From a distance Nat seems normal, but when you get close you start to notice things are a bit off. She rocks from side to side. She drags her chin along her chest. She won’t ever look in your eyes, and sometimes stares straight at your privates. My dad says Natalie views the world through her own personal kaleidoscope and it’s our job to see from her perspective. That sounds good until she’s counting every hairpin in the bathroom when my bladder is about to explode, or she’s lying flat on the ground in the middle of the train station when the cutest girl in school walks by.
Today, Mom and Nat are waiting for Mrs. Kelly to arrive. Mrs. Kelly is the teacher who helps her learn the social graces.
“You nervous?” I ask my father as he sits on the edge of his bed, giving his shoes a last buff. His face is newly shaved, his skin smells of soap, and his shoes are as shiny as good silver spoons, but still he keeps shining them.
“He’s fine,” my mother calls.
My father smiles as he slips his stocking feet into his shoes. “See, I’m fine,” he says, smoothing down his hair and placing his officer’s cap squarely on his head.
“You’re nervous,” I say.
“Could be,” he answers.
“You want one of Nat’s buttons . . . for luck?” Natalie collects buttons. She loves them the way I love baseball.
“Think she could spare one?”
I head back to the kitchen. “Nat, Dad needs a button. Can you let him have one?”
Nat’s head is down, inches from her plate, her eyes focused on chasing the slippery whites of her egg. My mother glares at me. “I just got her to sit down for breakfast.”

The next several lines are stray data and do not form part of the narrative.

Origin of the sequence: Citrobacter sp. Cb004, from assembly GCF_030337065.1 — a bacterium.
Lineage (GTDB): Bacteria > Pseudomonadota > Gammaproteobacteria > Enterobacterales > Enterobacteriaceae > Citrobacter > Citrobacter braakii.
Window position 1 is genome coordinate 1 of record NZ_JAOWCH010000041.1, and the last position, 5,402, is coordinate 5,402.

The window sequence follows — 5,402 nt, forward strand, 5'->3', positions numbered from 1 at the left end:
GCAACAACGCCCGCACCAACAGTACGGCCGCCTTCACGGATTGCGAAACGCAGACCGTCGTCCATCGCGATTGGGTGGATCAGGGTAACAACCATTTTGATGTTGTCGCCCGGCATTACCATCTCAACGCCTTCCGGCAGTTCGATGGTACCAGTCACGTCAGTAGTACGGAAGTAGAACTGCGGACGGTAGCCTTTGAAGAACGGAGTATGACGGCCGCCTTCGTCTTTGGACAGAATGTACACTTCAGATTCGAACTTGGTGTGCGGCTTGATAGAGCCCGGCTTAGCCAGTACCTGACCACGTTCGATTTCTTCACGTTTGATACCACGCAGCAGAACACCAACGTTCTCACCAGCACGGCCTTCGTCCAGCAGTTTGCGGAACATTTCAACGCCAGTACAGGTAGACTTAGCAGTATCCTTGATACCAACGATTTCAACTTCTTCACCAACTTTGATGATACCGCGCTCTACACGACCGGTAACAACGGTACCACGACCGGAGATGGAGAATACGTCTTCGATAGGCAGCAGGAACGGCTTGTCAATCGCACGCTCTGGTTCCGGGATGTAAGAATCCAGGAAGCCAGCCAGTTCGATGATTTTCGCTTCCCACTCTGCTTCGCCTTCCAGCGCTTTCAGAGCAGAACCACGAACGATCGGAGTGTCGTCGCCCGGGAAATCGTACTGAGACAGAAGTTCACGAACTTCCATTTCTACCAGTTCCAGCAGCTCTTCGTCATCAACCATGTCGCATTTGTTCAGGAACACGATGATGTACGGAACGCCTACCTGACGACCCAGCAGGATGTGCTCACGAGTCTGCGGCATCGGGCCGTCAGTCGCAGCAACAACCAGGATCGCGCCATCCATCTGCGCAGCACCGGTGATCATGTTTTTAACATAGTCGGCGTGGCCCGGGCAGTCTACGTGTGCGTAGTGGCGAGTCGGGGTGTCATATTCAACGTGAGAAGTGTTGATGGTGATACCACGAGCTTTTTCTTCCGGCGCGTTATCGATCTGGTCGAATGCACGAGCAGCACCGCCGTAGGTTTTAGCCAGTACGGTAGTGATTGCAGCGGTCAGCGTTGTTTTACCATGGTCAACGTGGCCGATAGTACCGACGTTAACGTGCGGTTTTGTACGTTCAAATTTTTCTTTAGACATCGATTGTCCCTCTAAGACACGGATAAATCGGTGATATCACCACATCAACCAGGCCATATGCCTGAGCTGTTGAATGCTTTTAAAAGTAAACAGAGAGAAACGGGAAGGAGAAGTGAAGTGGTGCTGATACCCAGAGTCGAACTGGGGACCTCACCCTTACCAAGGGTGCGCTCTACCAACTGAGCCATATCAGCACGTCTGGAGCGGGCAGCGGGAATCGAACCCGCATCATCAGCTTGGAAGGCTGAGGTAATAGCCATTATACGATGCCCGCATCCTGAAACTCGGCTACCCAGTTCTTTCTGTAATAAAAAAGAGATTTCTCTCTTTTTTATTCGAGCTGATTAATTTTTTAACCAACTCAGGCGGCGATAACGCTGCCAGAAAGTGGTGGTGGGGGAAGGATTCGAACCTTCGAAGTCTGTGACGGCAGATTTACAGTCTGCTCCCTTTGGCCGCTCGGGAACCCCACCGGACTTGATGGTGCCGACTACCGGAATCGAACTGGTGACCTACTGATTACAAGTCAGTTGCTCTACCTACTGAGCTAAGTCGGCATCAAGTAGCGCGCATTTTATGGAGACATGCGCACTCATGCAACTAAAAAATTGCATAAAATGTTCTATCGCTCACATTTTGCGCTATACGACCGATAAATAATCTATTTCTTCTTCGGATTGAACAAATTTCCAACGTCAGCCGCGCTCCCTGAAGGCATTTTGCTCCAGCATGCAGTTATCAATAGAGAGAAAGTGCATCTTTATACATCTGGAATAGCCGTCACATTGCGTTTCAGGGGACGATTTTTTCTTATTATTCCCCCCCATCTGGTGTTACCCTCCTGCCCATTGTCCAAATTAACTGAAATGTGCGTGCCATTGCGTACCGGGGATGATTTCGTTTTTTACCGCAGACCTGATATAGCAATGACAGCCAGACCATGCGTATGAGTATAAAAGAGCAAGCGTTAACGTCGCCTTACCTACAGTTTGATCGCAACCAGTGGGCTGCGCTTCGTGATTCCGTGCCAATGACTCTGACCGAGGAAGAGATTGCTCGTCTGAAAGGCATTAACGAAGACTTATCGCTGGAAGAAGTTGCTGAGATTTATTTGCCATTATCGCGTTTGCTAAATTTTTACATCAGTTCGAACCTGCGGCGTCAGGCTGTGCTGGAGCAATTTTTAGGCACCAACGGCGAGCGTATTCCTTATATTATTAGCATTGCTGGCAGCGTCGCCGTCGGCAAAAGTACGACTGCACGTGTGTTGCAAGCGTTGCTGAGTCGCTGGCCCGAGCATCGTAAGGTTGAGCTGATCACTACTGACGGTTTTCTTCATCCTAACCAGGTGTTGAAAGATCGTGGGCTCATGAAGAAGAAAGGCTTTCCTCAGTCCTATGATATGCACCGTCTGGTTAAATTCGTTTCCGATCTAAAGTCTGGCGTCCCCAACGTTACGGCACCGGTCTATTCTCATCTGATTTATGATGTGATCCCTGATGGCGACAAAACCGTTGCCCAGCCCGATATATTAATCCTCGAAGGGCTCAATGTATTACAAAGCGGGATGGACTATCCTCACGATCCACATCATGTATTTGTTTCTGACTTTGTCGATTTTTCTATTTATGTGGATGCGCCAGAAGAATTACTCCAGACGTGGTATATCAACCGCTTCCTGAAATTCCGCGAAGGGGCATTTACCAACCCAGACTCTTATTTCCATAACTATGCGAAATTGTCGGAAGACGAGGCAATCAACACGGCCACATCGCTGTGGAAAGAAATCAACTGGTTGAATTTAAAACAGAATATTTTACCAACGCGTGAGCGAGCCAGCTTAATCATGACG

Nat wiggles out of her chair and heads into the living room. A minute later she comes back with her hand tightly closed.
She walks up to my dad, who is gulping the last of his coffee, and opens her fist to reveal one flat, four-hole button.
My father beams at her. “That’s a beaut, sweet pea,” he says, sliding it into his pocket.
“Ninety-seven,” Nat says.
“I’ll take good care of ninety-seven. You betcha. Guess I’m all set now, except for one thing.” He gives my mother an embarrassingly long kiss.
My mom smiles. “Good luck,” she says.
I follow him outside. He grins at me. “Where do you think you’re going? Think I can’t handle the job on my own, do you?”
“Of course you can handle it,” I say, though I am worried. My dad is too nice to be a warden.
I watch as he walks across the connecting balconies and turns the corner to the stairs. A minute later, he’s down below, where eight cons are sweeping the dock. Darby Trixle’s got his eye on them, barking orders through his bullhorn. He loves that bullhorn, sleeps with it under his pillow. Probably takes it to the bathroom with him too. I can just hear him: “Bowel movement approaching.”
I follow along after my dad down the stairs. Not close enough for him to notice. I don’t want him to send me back home.
“Good morning, Darby.” My father walks over for a chat.
Darby sucks his belly in and pokes his chest out. “Good morning, boss,” he says.
Will Darby be nice to me now that my dad is his boss?
My dad looks at all the prisoners as he talks to Darby. I know the names of some. There’s #227, Lizard, a big woolly mammoth of a guy with a puffy face and spindly legs. Annie says he ate a lizard in the rec yard once—that’s how he got his name. There’s #300, Count Lustig, a world-famous con man. And there’s #141, Indiana, who has no chin and no eyebrows. Indiana waves at me when Darby isn’t looking. But having a chinless, eyebrow-less felon wave at you is not fun, believe me.
I’m not the only guy watching all of this either. Donny Caconi is on the 64 building phone, but his eyes are tracking the cons. Donny is the grown son of Mrs. Caconi, the lady who knocks on your door if the phone is for you. Since she weighs more than a river barge, and there are a lot of steps in 64 building, this is impressive. Mrs. Caconi’s husband used to be a guard here, but he got transferred and she didn’t go with him. Nobody knows why.